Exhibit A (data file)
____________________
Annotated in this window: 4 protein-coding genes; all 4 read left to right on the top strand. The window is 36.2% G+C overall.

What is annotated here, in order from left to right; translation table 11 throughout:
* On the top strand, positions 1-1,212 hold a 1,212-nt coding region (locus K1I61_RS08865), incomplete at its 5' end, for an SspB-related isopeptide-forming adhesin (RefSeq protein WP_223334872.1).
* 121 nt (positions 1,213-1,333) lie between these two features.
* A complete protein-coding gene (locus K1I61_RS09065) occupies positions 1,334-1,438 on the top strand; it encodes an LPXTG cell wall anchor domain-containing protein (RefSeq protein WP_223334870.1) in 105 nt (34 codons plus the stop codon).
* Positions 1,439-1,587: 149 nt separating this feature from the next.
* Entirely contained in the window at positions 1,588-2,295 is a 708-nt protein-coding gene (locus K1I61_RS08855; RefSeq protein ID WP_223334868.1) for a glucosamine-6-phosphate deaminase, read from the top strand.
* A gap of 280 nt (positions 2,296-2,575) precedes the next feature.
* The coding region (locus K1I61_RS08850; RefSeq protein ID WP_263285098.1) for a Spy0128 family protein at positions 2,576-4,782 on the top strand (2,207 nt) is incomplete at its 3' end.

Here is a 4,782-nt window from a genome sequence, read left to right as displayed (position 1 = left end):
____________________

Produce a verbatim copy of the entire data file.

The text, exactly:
Annotated in this window: 4 protein-coding genes; all 4 read left to right on the top strand. The window is 36.2% G+C overall.

What is annotated here, in order from left to right; translation table 11 throughout:
* On the top strand, positions 1-1,212 hold a 1,212-nt coding region (locus K1I61_RS08865), incomplete at its 5' end, for an SspB-related isopeptide-forming adhesin (RefSeq protein WP_223334872.1).
* 121 nt (positions 1,213-1,333) lie between these two features.
* A complete protein-coding gene (locus K1I61_RS09065) occupies positions 1,334-1,438 on the top strand; it encodes an LPXTG cell wall anchor domain-containing protein (RefSeq protein WP_223334870.1) in 105 nt (34 codons plus the stop codon).
* Positions 1,439-1,587: 149 nt separating this feature from the next.
* Entirely contained in the window at positions 1,588-2,295 is a 708-nt protein-coding gene (locus K1I61_RS08855; RefSeq protein ID WP_223334868.1) for a glucosamine-6-phosphate deaminase, read from the top strand.
* A gap of 280 nt (positions 2,296-2,575) precedes the next feature.
* The coding region (locus K1I61_RS08850; RefSeq protein ID WP_263285098.1) for a Spy0128 family protein at positions 2,576-4,782 on the top strand (2,207 nt) is incomplete at its 3' end.

Here is a 4,782-nt window from a genome sequence, read left to right as displayed (position 1 = left end):